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Renaissance in Columbia 1898-2011, Part II

Read Part I, from Friday, 10-11-2018: JIM - Renaissance in Columbia 1898-1911

By Jim

Mr. J.O. Russell, of Russell & Co. (formerly Russell & Murrell) fame, purchased the Isenberg Corner at the entrance corner of Jamestown Street in 1906. Almost three years later, he purchased from Capt. W.W. Bradshaw the adjacent lot facing on the square, a part of which he then sold, but the remainder of that tract combined with the adjoining Isenberg property gave sufficient room for two adjoined business houses,

In March 1909, a crew began demolishing the rickety old building there, and construction on a new one started in May. By the end of January, 1910, the Read Hardware Co. had moved into the building on the away side of Jamestown Street and stocking merchandise and was open for business. In early April, the newspaper reported that a freight elevator, likely the first elevator in the county, had been installed "to be used in conveying vehicles to the second story".

Russell & Co. finished moving from the Jones building into its new quarters in the Jamestown Street side in early February and held a heavily attended two-day grand opening extravaganza in late March. At that time, the News commented of the just-completed structure,

"It is the largest and most conveniently constructed business house in South Eastern Kentucky and has been built at a great expense. It stands as a monument of honor to the owner and it is the pride of this town."

After Russell & Co. moved out in the late 1920s, Lerman Bros. occupied the building in the main for several years with a series of other businesses and professional men taking quarters in the basement and on the upper floor.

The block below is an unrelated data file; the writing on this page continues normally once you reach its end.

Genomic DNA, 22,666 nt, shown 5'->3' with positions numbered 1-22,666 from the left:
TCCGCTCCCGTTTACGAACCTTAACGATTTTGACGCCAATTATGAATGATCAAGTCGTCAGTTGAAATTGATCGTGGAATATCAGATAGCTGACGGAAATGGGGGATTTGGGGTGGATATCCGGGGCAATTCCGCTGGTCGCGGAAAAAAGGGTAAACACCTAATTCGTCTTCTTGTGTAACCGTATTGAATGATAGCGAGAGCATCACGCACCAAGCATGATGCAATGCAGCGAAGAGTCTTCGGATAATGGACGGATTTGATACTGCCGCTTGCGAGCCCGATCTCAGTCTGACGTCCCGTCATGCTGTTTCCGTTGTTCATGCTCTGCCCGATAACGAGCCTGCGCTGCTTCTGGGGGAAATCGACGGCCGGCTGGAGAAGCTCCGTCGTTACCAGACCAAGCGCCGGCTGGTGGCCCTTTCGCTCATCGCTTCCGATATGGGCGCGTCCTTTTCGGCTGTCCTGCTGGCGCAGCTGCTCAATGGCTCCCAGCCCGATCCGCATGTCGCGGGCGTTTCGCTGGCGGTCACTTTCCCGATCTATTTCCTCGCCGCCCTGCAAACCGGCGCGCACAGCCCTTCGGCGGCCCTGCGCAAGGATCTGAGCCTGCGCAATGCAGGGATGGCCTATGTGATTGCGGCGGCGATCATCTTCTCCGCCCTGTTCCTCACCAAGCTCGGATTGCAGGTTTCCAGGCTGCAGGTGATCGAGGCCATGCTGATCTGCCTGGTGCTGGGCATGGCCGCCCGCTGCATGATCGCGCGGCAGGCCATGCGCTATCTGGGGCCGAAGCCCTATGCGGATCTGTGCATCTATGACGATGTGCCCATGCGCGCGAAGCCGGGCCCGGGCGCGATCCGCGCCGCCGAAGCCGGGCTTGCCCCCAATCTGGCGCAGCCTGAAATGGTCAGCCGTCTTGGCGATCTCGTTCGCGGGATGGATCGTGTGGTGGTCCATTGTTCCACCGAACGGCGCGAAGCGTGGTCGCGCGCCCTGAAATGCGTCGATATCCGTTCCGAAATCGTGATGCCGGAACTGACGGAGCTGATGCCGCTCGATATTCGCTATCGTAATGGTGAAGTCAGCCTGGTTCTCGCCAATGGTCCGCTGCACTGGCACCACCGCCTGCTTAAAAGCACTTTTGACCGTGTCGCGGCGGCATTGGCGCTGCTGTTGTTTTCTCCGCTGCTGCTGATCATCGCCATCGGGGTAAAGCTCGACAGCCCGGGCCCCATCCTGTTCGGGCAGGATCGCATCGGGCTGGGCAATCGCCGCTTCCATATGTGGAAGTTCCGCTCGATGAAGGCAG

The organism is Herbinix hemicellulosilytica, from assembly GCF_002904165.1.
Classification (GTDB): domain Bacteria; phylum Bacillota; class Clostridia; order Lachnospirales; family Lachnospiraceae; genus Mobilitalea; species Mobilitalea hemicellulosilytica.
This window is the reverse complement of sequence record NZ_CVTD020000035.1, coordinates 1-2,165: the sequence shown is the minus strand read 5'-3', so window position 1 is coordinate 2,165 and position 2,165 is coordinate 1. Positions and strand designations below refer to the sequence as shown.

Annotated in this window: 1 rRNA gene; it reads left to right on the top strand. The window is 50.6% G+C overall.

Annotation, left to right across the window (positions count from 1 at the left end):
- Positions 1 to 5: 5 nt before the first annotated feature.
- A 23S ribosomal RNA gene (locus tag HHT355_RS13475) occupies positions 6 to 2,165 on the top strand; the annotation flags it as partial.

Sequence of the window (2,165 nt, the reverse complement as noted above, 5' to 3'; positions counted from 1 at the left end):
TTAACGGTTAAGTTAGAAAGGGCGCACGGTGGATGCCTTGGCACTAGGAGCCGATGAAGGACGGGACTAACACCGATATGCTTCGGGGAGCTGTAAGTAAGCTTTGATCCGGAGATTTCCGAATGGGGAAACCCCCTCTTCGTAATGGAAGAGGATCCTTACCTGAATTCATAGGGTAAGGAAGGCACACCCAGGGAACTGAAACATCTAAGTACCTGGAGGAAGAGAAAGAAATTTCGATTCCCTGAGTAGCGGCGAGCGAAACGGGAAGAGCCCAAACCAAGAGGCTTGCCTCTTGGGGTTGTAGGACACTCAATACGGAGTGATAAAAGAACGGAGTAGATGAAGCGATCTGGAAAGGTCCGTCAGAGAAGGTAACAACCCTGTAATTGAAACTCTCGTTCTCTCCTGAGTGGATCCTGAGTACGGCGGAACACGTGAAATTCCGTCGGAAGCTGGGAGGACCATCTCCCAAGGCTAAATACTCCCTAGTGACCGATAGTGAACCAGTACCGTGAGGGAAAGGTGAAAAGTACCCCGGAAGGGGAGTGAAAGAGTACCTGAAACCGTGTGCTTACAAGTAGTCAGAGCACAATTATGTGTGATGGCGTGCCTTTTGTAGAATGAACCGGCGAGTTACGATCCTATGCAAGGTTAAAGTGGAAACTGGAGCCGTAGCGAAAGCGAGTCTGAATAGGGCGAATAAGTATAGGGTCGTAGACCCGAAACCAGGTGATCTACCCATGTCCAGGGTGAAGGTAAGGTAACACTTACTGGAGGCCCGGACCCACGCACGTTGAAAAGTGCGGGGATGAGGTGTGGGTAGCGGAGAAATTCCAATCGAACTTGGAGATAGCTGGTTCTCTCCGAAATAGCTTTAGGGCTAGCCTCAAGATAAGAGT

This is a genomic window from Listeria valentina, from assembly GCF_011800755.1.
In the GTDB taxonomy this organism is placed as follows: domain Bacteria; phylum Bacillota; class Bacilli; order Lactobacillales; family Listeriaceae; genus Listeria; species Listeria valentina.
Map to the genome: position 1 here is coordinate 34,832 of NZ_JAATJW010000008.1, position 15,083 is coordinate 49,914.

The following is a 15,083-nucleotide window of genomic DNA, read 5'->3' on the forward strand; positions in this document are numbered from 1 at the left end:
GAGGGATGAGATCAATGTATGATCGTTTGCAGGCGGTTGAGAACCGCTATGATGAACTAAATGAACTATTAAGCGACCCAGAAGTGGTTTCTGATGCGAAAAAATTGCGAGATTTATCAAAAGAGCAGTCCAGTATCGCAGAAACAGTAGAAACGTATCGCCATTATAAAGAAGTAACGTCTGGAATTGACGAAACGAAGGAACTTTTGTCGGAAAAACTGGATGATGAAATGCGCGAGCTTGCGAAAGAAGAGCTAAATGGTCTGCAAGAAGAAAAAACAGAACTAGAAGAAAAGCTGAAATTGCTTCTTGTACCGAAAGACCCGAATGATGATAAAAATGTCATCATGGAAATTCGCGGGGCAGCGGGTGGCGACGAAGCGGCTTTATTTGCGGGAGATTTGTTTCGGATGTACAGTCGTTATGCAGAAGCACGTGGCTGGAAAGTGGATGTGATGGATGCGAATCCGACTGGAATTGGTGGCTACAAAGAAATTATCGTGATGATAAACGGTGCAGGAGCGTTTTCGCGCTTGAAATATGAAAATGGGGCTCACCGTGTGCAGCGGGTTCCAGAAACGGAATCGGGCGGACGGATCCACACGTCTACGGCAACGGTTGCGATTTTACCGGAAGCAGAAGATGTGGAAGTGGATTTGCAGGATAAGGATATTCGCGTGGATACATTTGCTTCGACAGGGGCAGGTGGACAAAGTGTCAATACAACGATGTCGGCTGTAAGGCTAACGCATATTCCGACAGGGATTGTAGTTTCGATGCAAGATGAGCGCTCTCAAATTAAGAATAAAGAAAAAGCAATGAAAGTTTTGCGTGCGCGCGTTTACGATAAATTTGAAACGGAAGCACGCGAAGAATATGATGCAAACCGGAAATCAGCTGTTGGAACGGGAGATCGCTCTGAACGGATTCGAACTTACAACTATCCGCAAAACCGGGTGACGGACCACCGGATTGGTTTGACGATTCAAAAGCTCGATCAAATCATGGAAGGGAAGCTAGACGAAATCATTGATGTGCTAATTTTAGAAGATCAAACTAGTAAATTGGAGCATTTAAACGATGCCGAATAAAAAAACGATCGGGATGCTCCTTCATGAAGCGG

In 1909, another off-the-square event greatly impacted the town. The venerable Male & Female School gracefully slipped away from the educational scene and the Columbia Graded & High School, Adair County's first-ever public high school, an institution long pined for by Columbia and Adair County's more forward thinkers, arose phoenix-like in its place The first session of the Graded & High commenced late that summer in the buildings of the old M&F.

With the following year came announcement of yet another new building, this one in the west corner of the square, Burkesville Street octant, on a vacant lot owned by Frank Sinclair and G.W. Dillon. The lot was located between the Paull Drug Store building (one lot closer to Burkesville Street) and the business house where W.H. Wilson ran a grocery store on the other side. Work began on the Sinclair-Dillon structure, which was to be two stories high and run some sixty feet deep, in October, and continued until cold weather shut down the operation.

Come the spring of 1911, work recommenced, and at the same time, Paull Drug announced it would temporarily move its stock of goods into a part of the building occupied by the Wilson grocery, have their old storehouse razed and "and have a brick structure, running back to the alley" put up in its place. The two building would go up together with common wall and upon completion, Paull Drug would move into its new quarters and Mr. Wilson would have the right of first refusal in regard to occupancy of the Sinclair-Dillon building. The News observed that "The two will be handsome buildings and will add greatly to appearance of the square."